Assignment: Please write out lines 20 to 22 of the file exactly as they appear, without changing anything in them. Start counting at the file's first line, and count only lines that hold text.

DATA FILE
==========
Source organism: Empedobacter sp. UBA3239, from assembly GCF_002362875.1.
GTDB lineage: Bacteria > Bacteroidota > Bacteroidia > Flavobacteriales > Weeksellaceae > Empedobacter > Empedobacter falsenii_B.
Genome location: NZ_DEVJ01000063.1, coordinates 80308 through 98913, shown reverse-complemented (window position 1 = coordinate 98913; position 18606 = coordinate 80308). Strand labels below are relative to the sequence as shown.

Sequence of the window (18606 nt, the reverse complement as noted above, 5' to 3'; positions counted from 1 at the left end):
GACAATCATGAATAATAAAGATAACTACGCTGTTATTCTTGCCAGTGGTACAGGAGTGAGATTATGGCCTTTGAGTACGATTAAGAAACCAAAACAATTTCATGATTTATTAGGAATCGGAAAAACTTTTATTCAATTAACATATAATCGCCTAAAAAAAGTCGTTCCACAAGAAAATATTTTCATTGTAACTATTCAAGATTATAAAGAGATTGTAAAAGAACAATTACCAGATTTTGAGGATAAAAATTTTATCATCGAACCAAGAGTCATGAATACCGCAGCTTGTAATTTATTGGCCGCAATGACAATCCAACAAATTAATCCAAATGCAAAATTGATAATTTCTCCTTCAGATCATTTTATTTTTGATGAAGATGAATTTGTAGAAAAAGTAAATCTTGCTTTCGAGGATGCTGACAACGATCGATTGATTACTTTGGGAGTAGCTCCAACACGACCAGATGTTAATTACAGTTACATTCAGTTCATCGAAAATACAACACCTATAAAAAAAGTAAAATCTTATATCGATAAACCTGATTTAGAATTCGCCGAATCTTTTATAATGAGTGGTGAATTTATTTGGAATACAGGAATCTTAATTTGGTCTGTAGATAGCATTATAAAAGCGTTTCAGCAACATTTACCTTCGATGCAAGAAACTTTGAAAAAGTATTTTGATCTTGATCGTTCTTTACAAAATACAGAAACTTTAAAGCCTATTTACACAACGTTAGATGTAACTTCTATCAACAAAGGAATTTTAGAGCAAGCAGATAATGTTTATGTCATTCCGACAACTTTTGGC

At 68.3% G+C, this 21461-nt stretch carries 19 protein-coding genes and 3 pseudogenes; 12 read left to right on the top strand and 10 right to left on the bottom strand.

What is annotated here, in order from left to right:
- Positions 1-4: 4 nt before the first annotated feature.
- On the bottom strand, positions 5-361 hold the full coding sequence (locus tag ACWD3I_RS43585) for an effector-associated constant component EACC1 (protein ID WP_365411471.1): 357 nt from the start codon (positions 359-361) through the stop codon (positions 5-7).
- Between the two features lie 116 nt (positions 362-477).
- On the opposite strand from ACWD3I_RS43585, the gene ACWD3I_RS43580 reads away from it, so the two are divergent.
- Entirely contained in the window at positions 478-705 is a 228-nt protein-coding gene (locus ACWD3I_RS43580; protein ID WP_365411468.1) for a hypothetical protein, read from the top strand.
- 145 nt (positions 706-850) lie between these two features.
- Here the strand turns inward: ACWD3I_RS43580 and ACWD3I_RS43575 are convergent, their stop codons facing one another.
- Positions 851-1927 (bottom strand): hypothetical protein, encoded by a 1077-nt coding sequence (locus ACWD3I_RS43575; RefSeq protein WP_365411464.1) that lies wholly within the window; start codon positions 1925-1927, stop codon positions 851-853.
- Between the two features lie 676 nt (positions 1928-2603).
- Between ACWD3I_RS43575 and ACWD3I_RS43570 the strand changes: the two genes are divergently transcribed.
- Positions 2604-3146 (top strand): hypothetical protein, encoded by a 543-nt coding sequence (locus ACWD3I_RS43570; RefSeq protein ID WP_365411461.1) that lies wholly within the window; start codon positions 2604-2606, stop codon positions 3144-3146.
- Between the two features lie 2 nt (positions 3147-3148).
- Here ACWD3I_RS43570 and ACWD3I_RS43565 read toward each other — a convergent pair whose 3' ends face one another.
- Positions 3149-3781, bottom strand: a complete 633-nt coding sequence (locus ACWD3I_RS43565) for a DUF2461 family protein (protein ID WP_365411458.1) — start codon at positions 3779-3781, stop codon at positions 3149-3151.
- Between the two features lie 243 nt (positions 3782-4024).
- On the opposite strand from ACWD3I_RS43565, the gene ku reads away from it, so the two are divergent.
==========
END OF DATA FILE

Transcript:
- Here ACWD3I_RS43570 and ACWD3I_RS43565 read toward each other — a convergent pair whose 3' ends face one another.
- Positions 3149-3781, bottom strand: a complete 633-nt coding sequence (locus ACWD3I_RS43565) for a DUF2461 family protein (protein ID WP_365411458.1) — start codon at positions 3779-3781, stop codon at positions 3149-3151.
- Between the two features lie 243 nt (positions 3782-4024).